We all know the definition of this word, and we’ve have suffered from this chronic illness at some point. In high school especially, we craved to graduate and move on with our lives. We’d be “adults” – away from home, making our own decisions, meeting new people, and slowly (sometimes painfully) learning the meaning of responsibility. This constant looking forward caused us to be bored with our lame classes and activities.
Fast forward another 4 years. College is nearly over, and GW seniors only have one more semester to go. Admittedly, a different type of senioritis is sinking in, clouding everything else. For the most part, we’ll have to take the quotation marks away and really move toward adulthood – get jobs, an apartment, go to graduate school, move abroad. Our responsibilities will shift from completing our assignments on time to actually surviving by ourselves. However, with graduation comes real independence. The terrifying part (for many friends and me, at least) is the sheer amount of options available to us after May. Graduate school, getting a job, teaching English abroad, work abroad, joining the Peace Corps, and the list goes on. For some, marriage and starting a family may even fall into their near future. On top of this, all of these options can occur in the next 5 years in any order of your choosing. All in all, this senioritis is the looking forward to the great adventure your life and job will take you on while worrying about your survival skills.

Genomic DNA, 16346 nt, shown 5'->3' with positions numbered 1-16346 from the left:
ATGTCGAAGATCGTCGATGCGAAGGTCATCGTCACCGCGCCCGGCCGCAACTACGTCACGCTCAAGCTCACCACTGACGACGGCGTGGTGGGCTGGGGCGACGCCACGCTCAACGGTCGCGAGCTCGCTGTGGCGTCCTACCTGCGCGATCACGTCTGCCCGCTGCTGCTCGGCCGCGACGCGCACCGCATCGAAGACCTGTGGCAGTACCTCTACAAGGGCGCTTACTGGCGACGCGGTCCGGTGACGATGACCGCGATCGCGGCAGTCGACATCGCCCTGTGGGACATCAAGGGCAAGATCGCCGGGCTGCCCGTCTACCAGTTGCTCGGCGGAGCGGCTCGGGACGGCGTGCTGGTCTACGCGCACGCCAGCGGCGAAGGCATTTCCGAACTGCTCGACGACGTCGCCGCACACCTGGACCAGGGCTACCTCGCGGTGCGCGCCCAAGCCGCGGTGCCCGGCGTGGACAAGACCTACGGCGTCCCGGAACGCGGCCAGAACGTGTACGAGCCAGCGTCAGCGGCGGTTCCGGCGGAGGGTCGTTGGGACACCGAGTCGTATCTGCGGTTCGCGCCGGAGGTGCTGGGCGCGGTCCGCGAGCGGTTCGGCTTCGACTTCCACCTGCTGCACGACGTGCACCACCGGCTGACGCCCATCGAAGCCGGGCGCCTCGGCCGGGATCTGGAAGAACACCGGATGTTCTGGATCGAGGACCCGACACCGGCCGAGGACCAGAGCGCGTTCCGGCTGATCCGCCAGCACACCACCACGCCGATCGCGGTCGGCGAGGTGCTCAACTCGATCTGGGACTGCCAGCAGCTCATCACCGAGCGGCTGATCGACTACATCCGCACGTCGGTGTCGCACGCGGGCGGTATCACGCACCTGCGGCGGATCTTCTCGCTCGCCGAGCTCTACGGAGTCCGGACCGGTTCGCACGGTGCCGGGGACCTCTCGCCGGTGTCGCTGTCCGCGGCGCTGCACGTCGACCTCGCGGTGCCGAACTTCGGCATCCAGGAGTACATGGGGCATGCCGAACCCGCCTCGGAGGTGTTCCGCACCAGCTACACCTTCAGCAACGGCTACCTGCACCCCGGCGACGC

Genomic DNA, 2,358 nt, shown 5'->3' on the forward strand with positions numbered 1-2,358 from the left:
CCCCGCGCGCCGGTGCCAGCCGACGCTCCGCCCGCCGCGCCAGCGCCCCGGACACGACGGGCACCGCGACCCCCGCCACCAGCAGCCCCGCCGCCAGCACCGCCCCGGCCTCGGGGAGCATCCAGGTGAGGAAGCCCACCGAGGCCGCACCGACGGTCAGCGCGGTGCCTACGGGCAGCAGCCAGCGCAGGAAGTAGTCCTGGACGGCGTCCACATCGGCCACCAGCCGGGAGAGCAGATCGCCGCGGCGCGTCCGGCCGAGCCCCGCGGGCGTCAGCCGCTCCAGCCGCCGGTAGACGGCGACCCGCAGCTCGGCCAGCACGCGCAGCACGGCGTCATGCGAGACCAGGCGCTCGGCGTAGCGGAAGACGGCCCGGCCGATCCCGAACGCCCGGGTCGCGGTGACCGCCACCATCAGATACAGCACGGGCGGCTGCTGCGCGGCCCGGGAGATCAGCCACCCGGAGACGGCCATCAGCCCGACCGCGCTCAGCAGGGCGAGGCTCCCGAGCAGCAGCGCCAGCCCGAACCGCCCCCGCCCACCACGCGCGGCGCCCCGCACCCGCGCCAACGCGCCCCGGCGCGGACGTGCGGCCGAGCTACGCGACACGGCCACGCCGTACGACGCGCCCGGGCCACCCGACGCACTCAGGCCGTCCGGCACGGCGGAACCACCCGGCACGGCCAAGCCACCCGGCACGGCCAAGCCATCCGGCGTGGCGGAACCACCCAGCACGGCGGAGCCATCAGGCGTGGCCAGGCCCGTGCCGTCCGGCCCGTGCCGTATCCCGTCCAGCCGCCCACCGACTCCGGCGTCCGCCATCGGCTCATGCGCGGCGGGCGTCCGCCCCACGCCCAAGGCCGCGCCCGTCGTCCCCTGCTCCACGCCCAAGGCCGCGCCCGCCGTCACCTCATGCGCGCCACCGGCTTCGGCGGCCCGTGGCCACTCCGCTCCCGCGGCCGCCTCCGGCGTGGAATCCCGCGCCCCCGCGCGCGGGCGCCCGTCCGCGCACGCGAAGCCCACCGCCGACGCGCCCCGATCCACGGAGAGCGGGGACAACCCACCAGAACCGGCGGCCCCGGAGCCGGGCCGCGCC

It’s an exciting time, but also a sad one. Arguably, college friends can become closer than high school friends, and it is sad to think of their distance after graduation. If seniors leave GW, they’ll have to slightly miss the Hippo, the Lincoln Memorial a few blocks away, or at least GW Deli. I can certainly promise you though that I will not be missing term papers or final exams.
The mindset of a GW senior. Embracing the remaining time on campus, but looking forward to all the future will bring.